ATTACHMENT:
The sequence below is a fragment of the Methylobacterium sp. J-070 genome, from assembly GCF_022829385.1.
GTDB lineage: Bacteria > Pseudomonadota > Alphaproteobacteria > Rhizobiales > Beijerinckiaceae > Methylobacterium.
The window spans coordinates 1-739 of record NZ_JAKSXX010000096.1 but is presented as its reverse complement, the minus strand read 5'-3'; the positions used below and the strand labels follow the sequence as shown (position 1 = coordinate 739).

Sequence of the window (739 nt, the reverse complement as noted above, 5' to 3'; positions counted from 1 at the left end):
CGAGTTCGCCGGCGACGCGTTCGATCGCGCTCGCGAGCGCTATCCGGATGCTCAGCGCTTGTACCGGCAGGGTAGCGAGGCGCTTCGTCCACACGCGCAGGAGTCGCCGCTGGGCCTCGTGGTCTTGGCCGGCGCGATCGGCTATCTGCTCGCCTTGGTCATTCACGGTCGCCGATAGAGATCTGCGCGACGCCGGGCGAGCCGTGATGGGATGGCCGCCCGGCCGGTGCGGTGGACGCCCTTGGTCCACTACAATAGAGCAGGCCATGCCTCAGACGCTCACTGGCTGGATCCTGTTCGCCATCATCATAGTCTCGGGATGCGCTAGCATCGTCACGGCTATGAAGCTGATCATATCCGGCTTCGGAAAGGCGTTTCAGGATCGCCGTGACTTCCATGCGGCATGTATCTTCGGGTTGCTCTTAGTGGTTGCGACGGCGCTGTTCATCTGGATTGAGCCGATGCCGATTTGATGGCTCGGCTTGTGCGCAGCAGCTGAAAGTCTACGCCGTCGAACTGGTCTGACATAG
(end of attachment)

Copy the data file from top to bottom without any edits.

The sequence below is a fragment of the Methylobacterium sp. J-070 genome, from assembly GCF_022829385.1.
GTDB lineage: Bacteria > Pseudomonadota > Alphaproteobacteria > Rhizobiales > Beijerinckiaceae > Methylobacterium.
The window spans coordinates 1-739 of record NZ_JAKSXX010000096.1 but is presented as its reverse complement, the minus strand read 5'-3'; the positions used below and the strand labels follow the sequence as shown (position 1 = coordinate 739).

Sequence of the window (739 nt, the reverse complement as noted above, 5' to 3'; positions counted from 1 at the left end):
CGAGTTCGCCGGCGACGCGTTCGATCGCGCTCGCGAGCGCTATCCGGATGCTCAGCGCTTGTACCGGCAGGGTAGCGAGGCGCTTCGTCCACACGCGCAGGAGTCGCCGCTGGGCCTCGTGGTCTTGGCCGGCGCGATCGGCTATCTGCTCGCCTTGGTCATTCACGGTCGCCGATAGAGATCTGCGCGACGCCGGGCGAGCCGTGATGGGATGGCCGCCCGGCCGGTGCGGTGGACGCCCTTGGTCCACTACAATAGAGCAGGCCATGCCTCAGACGCTCACTGGCTGGATCCTGTTCGCCATCATCATAGTCTCGGGATGCGCTAGCATCGTCACGGCTATGAAGCTGATCATATCCGGCTTCGGAAAGGCGTTTCAGGATCGCCGTGACTTCCATGCGGCATGTATCTTCGGGTTGCTCTTAGTGGTTGCGACGGCGCTGTTCATCTGGATTGAGCCGATGCCGATTTGATGGCTCGGCTTGTGCGCAGCAGCTGAAAGTCTACGCCGTCGAACTGGTCTGACATAG